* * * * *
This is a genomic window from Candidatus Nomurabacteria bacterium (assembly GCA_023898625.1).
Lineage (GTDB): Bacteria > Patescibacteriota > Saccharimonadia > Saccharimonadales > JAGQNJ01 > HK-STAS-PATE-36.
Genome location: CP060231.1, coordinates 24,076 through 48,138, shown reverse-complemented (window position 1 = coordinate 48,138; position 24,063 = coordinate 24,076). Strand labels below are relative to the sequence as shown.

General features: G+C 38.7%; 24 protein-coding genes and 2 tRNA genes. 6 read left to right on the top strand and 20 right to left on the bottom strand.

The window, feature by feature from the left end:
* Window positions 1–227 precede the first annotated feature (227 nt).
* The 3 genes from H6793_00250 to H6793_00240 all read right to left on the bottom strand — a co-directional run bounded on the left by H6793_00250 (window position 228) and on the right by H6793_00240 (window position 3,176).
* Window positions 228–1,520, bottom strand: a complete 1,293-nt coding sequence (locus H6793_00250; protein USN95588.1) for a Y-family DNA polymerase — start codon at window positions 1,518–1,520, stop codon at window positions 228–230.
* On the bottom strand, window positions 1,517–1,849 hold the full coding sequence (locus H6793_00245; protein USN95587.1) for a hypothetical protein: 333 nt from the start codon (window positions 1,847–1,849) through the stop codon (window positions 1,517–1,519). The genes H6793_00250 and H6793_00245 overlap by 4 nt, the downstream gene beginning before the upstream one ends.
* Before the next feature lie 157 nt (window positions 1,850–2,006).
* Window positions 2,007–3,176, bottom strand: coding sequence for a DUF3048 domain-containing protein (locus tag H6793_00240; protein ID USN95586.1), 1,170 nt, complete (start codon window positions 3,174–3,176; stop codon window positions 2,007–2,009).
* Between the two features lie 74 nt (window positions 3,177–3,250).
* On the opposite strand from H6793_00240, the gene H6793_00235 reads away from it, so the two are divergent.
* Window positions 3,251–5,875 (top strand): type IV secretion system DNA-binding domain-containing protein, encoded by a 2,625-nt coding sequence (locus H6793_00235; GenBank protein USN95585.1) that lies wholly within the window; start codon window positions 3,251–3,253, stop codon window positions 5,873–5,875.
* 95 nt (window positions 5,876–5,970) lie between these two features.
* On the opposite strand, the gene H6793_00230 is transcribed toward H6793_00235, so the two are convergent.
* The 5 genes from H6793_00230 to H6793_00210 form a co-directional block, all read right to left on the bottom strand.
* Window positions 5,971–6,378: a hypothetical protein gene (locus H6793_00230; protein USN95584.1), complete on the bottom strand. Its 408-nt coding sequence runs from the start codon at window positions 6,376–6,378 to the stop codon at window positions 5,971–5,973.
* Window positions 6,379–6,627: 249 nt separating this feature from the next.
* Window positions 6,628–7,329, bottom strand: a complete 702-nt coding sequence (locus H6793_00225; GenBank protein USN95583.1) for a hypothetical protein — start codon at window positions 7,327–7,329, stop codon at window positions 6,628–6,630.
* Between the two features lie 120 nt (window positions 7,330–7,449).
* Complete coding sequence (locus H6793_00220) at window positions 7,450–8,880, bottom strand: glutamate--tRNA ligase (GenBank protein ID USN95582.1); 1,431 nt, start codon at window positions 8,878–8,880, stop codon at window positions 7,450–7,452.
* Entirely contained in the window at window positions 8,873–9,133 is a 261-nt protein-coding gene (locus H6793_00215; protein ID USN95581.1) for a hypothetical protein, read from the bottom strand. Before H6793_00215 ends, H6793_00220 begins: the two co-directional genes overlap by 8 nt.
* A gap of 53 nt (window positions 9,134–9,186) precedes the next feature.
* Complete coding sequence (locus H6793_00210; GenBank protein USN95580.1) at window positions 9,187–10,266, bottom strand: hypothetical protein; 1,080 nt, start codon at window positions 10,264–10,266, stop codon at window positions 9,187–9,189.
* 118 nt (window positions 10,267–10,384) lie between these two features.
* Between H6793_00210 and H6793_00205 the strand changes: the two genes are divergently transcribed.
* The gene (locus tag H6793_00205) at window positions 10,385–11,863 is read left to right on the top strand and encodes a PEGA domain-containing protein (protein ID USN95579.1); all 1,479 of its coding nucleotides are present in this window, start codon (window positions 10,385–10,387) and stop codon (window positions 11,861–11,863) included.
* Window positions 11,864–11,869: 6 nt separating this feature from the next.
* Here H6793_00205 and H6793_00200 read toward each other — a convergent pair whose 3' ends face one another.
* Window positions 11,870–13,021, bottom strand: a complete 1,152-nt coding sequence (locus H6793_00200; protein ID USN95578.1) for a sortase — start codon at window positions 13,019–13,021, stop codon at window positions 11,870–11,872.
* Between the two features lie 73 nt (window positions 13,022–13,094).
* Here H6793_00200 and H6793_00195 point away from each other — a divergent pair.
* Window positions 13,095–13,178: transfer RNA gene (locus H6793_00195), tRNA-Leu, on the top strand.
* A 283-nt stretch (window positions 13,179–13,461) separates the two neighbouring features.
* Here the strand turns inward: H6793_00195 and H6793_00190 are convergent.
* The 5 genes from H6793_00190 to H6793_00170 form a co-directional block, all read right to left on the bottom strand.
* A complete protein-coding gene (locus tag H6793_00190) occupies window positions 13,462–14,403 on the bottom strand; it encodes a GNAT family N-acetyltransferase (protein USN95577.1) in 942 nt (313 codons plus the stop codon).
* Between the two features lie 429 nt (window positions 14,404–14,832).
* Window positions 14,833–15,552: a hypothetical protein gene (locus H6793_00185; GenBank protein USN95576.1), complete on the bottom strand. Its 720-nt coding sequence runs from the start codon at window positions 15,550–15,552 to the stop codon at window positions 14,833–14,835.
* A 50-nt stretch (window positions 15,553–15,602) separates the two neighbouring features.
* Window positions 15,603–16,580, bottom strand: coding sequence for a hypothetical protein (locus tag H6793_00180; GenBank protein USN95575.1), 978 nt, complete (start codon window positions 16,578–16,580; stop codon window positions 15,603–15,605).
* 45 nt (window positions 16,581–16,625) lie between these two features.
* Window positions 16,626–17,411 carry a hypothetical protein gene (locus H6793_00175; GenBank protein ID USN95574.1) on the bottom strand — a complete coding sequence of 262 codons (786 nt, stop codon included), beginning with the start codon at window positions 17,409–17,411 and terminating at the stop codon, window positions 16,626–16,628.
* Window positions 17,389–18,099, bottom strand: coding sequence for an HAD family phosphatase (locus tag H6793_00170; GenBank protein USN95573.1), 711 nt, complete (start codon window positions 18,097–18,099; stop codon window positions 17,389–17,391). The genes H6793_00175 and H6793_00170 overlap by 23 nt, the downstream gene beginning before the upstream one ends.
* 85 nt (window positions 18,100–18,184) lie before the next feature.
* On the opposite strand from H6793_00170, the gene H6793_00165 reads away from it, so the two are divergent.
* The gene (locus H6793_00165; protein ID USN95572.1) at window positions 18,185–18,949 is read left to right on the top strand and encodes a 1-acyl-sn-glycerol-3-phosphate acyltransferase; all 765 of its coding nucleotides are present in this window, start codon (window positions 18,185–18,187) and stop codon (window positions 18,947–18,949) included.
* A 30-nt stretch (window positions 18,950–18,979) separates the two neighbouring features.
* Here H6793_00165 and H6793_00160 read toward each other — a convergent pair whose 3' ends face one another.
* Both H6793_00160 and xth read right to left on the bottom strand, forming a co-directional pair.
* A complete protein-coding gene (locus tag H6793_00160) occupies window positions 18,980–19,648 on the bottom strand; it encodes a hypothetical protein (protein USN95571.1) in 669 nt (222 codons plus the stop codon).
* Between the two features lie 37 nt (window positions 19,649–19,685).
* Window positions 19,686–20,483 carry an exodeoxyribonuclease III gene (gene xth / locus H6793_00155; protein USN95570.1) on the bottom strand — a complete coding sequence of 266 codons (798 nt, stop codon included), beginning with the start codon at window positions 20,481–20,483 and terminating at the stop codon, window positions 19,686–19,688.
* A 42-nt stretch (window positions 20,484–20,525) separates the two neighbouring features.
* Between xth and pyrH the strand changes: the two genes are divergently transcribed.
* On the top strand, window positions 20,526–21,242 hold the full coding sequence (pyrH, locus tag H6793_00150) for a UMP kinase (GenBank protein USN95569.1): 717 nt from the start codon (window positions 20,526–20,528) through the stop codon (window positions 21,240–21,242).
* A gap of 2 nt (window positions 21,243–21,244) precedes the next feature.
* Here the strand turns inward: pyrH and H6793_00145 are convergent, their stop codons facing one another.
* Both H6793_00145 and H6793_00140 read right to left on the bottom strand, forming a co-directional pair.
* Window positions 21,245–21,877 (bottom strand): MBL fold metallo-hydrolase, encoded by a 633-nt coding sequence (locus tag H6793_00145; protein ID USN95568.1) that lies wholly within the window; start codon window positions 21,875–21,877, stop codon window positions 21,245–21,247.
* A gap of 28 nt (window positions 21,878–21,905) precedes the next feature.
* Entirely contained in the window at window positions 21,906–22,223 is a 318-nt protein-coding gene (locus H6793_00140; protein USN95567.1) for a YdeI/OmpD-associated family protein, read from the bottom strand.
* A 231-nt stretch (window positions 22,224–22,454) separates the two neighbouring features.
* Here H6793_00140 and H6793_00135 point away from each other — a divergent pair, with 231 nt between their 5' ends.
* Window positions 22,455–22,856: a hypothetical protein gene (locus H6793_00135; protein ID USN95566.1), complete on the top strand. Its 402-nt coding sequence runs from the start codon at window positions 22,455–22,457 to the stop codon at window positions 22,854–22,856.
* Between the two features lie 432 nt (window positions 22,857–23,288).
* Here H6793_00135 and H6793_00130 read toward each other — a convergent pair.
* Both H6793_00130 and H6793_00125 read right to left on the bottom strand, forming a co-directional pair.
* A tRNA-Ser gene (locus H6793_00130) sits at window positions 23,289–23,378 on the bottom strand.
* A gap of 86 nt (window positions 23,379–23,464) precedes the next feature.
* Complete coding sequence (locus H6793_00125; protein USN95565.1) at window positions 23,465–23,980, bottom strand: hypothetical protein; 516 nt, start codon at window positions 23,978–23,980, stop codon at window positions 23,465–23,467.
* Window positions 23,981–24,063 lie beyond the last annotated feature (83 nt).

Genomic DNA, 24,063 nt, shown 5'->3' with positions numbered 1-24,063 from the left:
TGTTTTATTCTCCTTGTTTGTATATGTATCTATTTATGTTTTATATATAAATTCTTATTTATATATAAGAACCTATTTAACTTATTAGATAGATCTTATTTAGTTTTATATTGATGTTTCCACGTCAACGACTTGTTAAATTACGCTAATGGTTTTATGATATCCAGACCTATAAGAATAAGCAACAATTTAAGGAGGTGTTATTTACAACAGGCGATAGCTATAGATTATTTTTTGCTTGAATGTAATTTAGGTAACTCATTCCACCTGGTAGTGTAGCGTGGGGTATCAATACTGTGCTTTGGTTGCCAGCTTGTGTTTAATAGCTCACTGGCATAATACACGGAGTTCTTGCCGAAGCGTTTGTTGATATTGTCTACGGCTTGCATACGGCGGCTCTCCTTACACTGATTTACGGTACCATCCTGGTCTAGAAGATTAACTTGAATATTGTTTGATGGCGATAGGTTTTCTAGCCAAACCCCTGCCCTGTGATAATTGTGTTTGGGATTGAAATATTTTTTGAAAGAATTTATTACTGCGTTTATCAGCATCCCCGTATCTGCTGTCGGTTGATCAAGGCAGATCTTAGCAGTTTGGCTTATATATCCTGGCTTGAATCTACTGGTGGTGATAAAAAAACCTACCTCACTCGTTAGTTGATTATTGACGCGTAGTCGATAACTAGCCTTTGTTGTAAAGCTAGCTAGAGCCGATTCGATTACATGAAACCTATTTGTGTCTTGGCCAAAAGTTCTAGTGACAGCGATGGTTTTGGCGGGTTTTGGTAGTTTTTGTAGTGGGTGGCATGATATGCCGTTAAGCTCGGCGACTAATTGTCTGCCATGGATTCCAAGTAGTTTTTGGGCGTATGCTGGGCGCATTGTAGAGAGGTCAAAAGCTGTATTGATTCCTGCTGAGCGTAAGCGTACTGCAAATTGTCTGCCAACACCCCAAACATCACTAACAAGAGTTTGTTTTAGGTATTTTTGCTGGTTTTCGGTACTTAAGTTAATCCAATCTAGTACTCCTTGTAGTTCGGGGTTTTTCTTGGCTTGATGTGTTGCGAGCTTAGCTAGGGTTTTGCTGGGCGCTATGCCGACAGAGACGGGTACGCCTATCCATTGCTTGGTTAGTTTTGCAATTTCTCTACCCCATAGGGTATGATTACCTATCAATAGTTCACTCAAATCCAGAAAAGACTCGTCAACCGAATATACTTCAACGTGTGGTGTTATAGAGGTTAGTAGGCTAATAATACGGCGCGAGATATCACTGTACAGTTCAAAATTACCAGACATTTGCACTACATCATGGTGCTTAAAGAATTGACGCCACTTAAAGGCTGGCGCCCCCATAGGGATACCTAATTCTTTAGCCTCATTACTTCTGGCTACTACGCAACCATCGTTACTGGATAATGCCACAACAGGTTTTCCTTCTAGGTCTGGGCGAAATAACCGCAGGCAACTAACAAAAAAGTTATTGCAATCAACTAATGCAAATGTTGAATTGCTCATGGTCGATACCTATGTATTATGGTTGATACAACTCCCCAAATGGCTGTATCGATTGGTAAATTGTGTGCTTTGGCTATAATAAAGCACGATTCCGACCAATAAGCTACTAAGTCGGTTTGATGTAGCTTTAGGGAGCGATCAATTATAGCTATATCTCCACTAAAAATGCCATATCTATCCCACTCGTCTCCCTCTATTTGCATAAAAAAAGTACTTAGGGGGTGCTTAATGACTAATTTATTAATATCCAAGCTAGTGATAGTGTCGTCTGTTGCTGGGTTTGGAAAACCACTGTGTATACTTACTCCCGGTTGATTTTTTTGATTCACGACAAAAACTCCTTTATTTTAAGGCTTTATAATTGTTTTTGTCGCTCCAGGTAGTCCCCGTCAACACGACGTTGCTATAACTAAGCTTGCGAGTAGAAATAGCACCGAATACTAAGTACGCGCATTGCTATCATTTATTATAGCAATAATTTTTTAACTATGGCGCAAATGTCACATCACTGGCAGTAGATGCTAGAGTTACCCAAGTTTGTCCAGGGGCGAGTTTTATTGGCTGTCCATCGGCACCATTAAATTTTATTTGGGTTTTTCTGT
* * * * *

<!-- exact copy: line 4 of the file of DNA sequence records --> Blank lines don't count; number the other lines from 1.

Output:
General features: G+C 38.7%; 24 protein-coding genes and 2 tRNA genes. 6 read left to right on the top strand and 20 right to left on the bottom strand.